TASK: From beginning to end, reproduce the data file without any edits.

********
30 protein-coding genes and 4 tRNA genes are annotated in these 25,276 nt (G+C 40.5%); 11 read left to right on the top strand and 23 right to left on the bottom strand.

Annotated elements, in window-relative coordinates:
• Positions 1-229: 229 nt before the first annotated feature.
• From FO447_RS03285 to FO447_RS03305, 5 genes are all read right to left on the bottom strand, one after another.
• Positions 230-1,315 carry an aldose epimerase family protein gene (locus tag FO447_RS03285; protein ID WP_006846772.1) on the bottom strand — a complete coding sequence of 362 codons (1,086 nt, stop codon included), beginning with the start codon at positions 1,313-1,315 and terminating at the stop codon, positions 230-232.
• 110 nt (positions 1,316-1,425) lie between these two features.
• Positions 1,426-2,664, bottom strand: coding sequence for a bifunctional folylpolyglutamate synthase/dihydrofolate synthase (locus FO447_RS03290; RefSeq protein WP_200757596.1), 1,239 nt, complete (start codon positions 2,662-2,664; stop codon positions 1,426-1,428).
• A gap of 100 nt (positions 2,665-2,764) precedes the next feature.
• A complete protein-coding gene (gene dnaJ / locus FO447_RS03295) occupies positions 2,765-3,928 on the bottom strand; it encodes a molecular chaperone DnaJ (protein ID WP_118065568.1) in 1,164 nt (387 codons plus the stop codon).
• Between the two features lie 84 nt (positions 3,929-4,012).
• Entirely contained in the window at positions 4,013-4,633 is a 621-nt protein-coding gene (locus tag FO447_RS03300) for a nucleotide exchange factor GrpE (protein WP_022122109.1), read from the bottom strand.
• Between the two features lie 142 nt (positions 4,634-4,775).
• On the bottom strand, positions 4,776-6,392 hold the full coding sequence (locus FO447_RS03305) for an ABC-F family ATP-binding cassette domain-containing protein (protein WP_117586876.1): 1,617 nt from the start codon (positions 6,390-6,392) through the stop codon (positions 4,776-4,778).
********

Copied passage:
30 protein-coding genes and 4 tRNA genes are annotated in these 25,276 nt (G+C 40.5%); 11 read left to right on the top strand and 23 right to left on the bottom strand.

Annotated elements, in window-relative coordinates:
• Positions 1-229: 229 nt before the first annotated feature.
• From FO447_RS03285 to FO447_RS03305, 5 genes are all read right to left on the bottom strand, one after another.
• Positions 230-1,315 carry an aldose epimerase family protein gene (locus tag FO447_RS03285; protein ID WP_006846772.1) on the bottom strand — a complete coding sequence of 362 codons (1,086 nt, stop codon included), beginning with the start codon at positions 1,313-1,315 and terminating at the stop codon, positions 230-232.
• 110 nt (positions 1,316-1,425) lie between these two features.
• Positions 1,426-2,664, bottom strand: coding sequence for a bifunctional folylpolyglutamate synthase/dihydrofolate synthase (locus FO447_RS03290; RefSeq protein WP_200757596.1), 1,239 nt, complete (start codon positions 2,662-2,664; stop codon positions 1,426-1,428).
• A gap of 100 nt (positions 2,665-2,764) precedes the next feature.
• A complete protein-coding gene (gene dnaJ / locus FO447_RS03295) occupies positions 2,765-3,928 on the bottom strand; it encodes a molecular chaperone DnaJ (protein ID WP_118065568.1) in 1,164 nt (387 codons plus the stop codon).
• Between the two features lie 84 nt (positions 3,929-4,012).
• Entirely contained in the window at positions 4,013-4,633 is a 621-nt protein-coding gene (locus tag FO447_RS03300) for a nucleotide exchange factor GrpE (protein WP_022122109.1), read from the bottom strand.
• Between the two features lie 142 nt (positions 4,634-4,775).
• On the bottom strand, positions 4,776-6,392 hold the full coding sequence (locus FO447_RS03305) for an ABC-F family ATP-binding cassette domain-containing protein (protein WP_117586876.1): 1,617 nt from the start codon (positions 6,390-6,392) through the stop codon (positions 4,776-4,778).